CONSUMERS have been paying more for beef as prices have been steadily increasing over the last two months – and the situation is expected to get worse.
This means they are now forced to look for beef alternatives as the country struggles to provide adequate supplies.
According to statistics provided by the Meat Board of Namibia (MBN) for February, beef prices (B2-grade) increased by N$1,99 per kg from N$49,55 in January 2021 to N$51,54 per kg in February 2021.
The year-to-date B2 beef price stood at N$50,54 per kg at the end of February 2021, which is 5,23% more than it was during the same period last year.
The Namibia Statistics Agency (NSA) in their January Consumer Price Index also noted the acceleration of meat prices as indicated by retailer prices.
In January 2021, the annual inflation rate, which measures the rate at which prices are changing in the country, has captured an increase – from 2,1% recorded in January 2020 to 2,7%.
On a monthly basis, the inflation rate increased by 0,9%, compared to 0,0% recorded a month earlier.
The increase in the overall annual inflation rate was pushed up by food and non-alcoholic products, which stood at 5,2% during January 2021, compared to 2,2% in January 2020.
According to the NSA, the increase in the food category was mainly because of price increases in oils and fats (from 0,2% to 12,4%).
It was also pushed up by meat prices, which jumped from negative territory last year at -0,5% to 10,2%, says the report, showing a faster rate of price hikes for meat products.
Ace Mutelo, the board’s chief of information systems, says the first two months of 2021 saw a continuation of a decline in total livestock marketing observed in the preceding year.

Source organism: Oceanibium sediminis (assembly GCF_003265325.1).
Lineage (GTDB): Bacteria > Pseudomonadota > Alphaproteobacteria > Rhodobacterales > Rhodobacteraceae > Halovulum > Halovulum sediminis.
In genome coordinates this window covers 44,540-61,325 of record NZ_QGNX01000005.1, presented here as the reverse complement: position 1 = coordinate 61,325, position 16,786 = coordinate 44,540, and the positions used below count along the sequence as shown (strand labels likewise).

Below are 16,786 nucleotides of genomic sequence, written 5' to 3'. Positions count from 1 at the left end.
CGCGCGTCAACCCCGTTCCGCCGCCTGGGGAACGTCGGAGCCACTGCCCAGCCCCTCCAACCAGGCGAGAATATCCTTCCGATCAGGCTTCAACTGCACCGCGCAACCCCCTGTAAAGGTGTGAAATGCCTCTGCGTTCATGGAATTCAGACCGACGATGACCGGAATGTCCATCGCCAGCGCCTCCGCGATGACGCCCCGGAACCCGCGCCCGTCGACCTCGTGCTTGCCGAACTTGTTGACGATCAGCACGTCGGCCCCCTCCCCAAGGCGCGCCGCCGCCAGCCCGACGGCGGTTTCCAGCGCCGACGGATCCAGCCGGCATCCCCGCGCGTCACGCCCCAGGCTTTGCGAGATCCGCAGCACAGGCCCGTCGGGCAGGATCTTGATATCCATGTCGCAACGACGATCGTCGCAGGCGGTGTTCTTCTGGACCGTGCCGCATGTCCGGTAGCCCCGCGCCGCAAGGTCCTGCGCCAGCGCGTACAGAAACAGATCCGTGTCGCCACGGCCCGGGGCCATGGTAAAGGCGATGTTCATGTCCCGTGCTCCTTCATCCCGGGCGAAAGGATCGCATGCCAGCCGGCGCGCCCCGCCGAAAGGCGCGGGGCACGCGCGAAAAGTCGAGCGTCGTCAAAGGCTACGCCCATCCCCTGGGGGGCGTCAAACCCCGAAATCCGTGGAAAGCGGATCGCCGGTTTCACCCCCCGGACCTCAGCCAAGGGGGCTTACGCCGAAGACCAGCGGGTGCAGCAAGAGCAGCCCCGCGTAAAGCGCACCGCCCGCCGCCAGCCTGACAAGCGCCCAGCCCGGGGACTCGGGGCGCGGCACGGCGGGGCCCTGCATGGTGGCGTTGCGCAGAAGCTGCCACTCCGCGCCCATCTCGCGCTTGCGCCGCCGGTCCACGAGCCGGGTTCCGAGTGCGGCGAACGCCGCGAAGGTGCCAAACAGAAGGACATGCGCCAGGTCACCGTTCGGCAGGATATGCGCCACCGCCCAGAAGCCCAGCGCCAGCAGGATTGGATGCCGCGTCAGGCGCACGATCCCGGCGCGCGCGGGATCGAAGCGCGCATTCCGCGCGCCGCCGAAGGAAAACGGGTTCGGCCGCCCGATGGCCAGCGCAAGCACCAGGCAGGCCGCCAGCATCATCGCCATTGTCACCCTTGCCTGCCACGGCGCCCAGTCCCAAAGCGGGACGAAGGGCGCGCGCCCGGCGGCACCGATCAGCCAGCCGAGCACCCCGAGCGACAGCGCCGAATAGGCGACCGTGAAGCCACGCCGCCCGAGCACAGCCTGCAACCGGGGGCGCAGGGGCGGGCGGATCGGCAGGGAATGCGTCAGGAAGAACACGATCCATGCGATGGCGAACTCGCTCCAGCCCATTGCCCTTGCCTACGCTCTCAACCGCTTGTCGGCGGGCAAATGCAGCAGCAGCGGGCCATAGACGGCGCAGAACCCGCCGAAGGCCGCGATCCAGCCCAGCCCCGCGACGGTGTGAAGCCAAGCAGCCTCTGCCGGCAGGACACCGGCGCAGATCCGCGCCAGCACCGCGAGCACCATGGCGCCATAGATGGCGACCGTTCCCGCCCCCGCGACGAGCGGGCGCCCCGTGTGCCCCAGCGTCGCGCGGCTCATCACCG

He says the livestock and meat industry is struggling to return to growth amid decimated livestock herds.
For the first two months of 2021 only 22 316 head of cattle were marketed, which is about half of the 43 755 animals marketed during the same period.
Slaughtering declined by 56,08%, and live exports declined by 53,49%, as overall cattle marketing declined by 49%.
Mutelo says this is an indication of restocking activity.
Restocking has manifested with the decline of the proportion of C-grade cattle slaughtered from 52,5% last year to 37,6% in the first two months of 2021.
“This is an indication that fewer production animals are being directed for slaughter in a bid to improve herds,” he says.
Producers can sell stock directly to Meatco and other abattoirs or to auctioning companies.
Monthly statistics are, however, not only showing falling abattoir activity, but the same decline is observed at auction pens.
Auction activity declined by almost half (49,2%) during the first two months of the year, indicating the reduced availability of cattle.
Mutelo says the gap between the weaner price and the B2 price is narrowing significantly.
While the weaner-B2 price ratio stood at 70,7% during the first two months of 2020, the ratio now stands at 84,57% “indicating a reduced incentive for the raising of slaughter cattle and an increased weaner premium”.
This shows it is becoming more profitable to raise weaners than ready-to-slaughter animals.
A headache for many abattoirs is that these weaners are going straight to the South African market.
Out of 22 316 animals marketed in the period under review, 14 500 involved live exports across the Orange River.
On a year-to-date basis, 2021 weaner prices at an average of N$42,74 per kg are 25,7% higher than 2020’s weaner prices.
An amount of 552 tonnes of beef have been exported to various destinations in 2021 so far.
This compares adversely to 1 246 tonnes exported during the first two months of last year, and represents a 55,5% decline in export activity.
The reduced export activity is a direct reflection of reduced slaughter activity by export-approved abattoirs, Mutelo says.